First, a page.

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Rare 'mono mono' newborn twins doing well in Ohio
By The Associated Press
AKRON, Ohio - Twin girls born with a rare condition in Ohio were breathing on their own and their mom said she and her husband were able to hold them on Mother's Day.
Sarah Thistlethwaite said babies Jillian and Jenna were removed from ventilators Sunday afternoon after they were able to breathe comfortably. She told The Associated Press that she and her husband Bill both held them for a while on Mother's Day.
"It's just hard to put into words how amazing it feels to know the girls are OK," she said. "It's great to know that they're doing so well, and being able to hold them."
The identical twin girls shared the same amniotic sac and placenta. Such births are called monoamniotic, or "mono mono," and doctors say they occur in about one of every 10,000 pregnancies.
They were born Friday at Akron General Medical Center, grasping each other's hands when doctors lifted them up for their parents to see after delivery.
Thistlethwaite told the Akron Beacon Journal (http://bit.ly/1hG517d) that was "the best Mother's Day present ever."
"They're already best friends," said Thistlethwaite, 32. "I can't believe they were holding hands. That's amazing."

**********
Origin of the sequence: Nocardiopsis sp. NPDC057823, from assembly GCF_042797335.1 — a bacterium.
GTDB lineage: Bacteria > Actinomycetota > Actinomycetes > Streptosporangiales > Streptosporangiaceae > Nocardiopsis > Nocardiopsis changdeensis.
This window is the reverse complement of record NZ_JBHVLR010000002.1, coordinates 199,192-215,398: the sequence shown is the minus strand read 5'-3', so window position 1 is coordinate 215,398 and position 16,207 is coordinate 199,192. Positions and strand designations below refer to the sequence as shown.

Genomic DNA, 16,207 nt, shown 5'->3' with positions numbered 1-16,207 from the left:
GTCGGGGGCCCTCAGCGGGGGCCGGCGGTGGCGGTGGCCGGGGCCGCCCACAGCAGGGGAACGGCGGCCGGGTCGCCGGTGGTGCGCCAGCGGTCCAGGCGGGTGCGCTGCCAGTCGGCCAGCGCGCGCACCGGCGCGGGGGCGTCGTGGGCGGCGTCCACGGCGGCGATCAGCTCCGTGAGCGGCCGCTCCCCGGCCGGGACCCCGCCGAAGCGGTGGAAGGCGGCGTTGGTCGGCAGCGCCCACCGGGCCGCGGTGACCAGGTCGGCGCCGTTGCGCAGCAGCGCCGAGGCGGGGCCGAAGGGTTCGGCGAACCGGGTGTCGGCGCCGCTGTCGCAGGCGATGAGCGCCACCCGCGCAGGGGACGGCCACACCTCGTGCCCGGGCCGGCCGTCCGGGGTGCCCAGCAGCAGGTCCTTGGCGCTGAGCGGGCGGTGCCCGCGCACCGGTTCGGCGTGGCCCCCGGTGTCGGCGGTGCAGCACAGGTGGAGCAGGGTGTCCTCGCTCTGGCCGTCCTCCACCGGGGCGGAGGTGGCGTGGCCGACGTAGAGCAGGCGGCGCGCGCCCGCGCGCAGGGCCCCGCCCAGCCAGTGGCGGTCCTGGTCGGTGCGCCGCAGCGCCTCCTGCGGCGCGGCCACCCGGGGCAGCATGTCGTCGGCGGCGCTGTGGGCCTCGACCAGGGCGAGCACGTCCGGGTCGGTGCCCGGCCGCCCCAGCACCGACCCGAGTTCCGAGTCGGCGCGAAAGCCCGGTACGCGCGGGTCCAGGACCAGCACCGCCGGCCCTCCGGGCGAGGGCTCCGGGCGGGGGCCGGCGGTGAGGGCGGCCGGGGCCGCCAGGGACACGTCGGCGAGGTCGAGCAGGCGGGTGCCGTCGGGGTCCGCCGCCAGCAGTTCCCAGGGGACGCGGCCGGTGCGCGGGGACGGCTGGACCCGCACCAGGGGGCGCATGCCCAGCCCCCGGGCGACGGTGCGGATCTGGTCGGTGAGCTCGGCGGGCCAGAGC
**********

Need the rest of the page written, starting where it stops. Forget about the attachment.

Jenna was born first at 4 pounds, 2 ounces and 17 inches, with Jillian following 48 seconds later at 3 pounds, 13 ounces and 17.5 inches.
They were moved temporarily to Akron Children's Hospital because they needed breathing assistance. Thistlethwaite expects to be released from Akron General on Tuesday, while the girls will remain in the hospital two to four weeks.
Dr. Melissa Mancuso helped deliver the twins, one of several amniotic pairs she has helped deliver in 11 years. She said the twins are at risk during pregnancy of entanglement of umbilical cords, which can cause death. Another woman at Akron General is expected to give birth later this week to monoamniotic twins.
Sarah and Bill Thistlethwaite, of Orrville, Ohio, have a son, Jaxon, whose first birthday was Jan. 27. That's the day they also found out she was carrying twins.
"All I could do was laugh," said Bill, 35.
They rushed to prepare their home for the twins, and Sarah was soon on bed rest.
A middle school math teacher, she went into the hospital on March 14.
"It's hard, it really is," she said of extended bed rest. "It was very mentally challenging knowing I have to sit here all day."
Besides television, books and "trashy gossip magazines," she viewed YouTube to learn how to crochet baby hats.
The girls were born at 33 weeks and two days. Mancuso said there were only minor issues during the pregnancy.
Sometimes the girls would kick the monitors off.
"I don't know what they're doing to each other," Sarah said jokingly of her "sweet girls."
Akron Children's Hospital: bit.ly/1jwEkq8